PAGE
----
Lily has been gaslighting Nina from the start.Before Lily made the trek from San Francisco to New York, she did some research on the other soloists (easy enough in this day and age) to see who is her biggest competition. She knew that Nina was probably it, and upon arriving, discovered that she was going to be easier to break than she thought. Lily interrupted Nina's audition on purpose, was the one who wrote "Whore" on the bathroom wall, and was lying about not spending the night with Nina, etc. None of this was to drive Nina to suicide or anything, but it was simply to get her stressed out enough to make major mistakes, miss performances, etc. Listen to how Lily cries out "She was supposed to be sick!" when Nina shows up at the performance after all. Things did not go according to plan. However, Lily is genuine when she offers her congratulations during the performance, and when she sees Nina's injuries at the end, she is horrified that her ruse went so far.
Lily: the wild child but completely innocent bystanderBesides offering her Ecstasy in the nightclub, what did Lily actually do to her? She's very well meaning nice and even sticks up for Nina when she notes her distress. I think she feels really bad for her and sees how repressed she is and offers up her friendship because of these reasons.
Lily has gone through the same mental breakdown as NinaEvery time she tries to get Nina to stop performing, she's really doing it to save her from the brink of insanity. However, when she had her breakdown she never had anybody protecting her, and didn't realize that Nina's going even more insane. When she freaks out at her being sick, she isn't mad but scared for her. and when Lily congratulates Nina in the dressing room, she thinks that Nina may have finally gotten a hold of herself.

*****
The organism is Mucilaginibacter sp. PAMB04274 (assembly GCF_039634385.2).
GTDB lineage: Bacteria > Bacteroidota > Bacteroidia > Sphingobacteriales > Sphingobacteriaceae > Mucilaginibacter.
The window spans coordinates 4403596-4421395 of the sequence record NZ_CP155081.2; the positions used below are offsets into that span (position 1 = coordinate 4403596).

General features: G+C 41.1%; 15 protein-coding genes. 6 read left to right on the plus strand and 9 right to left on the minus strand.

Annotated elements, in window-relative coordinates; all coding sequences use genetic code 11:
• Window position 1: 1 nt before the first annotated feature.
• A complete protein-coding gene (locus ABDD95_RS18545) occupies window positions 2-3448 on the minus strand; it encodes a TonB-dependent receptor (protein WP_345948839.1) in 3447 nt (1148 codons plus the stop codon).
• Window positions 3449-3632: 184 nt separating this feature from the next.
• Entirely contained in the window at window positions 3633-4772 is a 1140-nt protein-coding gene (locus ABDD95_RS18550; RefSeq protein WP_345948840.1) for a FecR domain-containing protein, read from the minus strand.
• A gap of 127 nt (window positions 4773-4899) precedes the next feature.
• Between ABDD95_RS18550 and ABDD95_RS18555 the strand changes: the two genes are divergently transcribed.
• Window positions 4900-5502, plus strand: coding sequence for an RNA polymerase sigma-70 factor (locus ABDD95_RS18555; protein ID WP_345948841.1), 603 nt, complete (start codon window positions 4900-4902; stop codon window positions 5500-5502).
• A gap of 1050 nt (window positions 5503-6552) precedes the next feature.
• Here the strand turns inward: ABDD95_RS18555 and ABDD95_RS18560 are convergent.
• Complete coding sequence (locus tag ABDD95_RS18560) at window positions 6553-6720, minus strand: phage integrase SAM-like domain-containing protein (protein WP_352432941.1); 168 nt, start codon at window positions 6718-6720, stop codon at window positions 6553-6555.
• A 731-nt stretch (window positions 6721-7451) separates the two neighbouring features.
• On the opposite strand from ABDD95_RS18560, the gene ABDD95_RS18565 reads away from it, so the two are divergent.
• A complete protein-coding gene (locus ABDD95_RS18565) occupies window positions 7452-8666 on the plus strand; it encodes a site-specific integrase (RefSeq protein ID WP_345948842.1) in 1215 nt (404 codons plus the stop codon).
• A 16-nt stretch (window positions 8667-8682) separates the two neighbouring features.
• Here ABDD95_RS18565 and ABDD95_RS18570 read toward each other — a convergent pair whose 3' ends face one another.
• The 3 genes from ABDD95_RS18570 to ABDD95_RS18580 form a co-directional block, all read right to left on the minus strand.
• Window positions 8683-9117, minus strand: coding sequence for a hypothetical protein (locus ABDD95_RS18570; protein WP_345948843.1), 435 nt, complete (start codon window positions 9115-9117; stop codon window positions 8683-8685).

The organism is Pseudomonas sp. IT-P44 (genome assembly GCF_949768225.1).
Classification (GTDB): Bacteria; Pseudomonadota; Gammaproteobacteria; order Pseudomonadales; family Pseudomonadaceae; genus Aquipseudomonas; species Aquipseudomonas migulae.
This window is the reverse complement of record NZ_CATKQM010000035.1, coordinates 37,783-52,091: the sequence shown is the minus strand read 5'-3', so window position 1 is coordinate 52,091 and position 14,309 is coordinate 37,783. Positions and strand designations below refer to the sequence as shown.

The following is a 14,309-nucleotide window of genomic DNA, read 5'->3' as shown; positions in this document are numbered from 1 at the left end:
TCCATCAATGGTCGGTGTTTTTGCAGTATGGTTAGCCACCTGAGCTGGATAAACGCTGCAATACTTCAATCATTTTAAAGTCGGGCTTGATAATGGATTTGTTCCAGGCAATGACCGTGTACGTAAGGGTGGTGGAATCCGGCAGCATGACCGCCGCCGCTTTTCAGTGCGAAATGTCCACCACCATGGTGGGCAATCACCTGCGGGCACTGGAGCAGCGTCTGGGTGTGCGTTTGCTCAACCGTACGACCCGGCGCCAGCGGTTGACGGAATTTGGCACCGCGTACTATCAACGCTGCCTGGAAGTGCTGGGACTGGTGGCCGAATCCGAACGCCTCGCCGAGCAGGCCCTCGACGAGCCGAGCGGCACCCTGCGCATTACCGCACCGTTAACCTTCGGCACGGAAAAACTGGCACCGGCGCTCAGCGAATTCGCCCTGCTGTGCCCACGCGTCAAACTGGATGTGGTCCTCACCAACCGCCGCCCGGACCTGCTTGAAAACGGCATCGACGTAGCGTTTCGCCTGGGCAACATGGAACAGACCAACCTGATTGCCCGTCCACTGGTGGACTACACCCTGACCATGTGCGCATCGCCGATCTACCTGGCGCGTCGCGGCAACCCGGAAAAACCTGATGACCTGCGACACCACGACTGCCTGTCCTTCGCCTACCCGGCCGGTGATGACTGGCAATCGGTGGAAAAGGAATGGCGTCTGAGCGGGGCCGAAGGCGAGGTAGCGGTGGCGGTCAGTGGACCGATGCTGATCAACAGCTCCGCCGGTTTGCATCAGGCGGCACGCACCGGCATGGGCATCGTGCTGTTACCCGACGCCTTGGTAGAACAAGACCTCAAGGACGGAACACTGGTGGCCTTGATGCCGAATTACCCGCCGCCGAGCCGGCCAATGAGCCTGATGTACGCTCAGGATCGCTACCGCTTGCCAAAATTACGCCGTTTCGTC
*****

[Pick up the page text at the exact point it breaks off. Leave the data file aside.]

Thomas deliberately injured Beth, or at least instigated her suicide attempt.Beth and Thomas obviously had a very intimate relationship, possibly very crucial to her getting the role of lead dancer. Thomas kicking her out of the company would be her opportune moment to bring forth sexual harrassment charges against him. Luckily for him, she winds up in the hospital, badly injured, mentally unsound, and potentially suicidal. If she tried to press charges now, who would believe her?
Nina is Madotsuki.Closely related to one of the above theories. Also, if we believe some of the hypotheses in the Yume Nikki wild mass guessing page, the whole movie would be about how Madotsuki wants to be a girl, and the girliest of girl archetypes is, of course, the ballerina.
Nina really did turn into a swanNote the shadow near the end.
Nina wrote the word "Whore" on the bathroom mirror with Beth's lipstickShe spends the majority movie battling herself. So it makes sense. Also, we never actually hear anyone else come into the bathroom, and it happened too quickly for them to have done it without her noticing.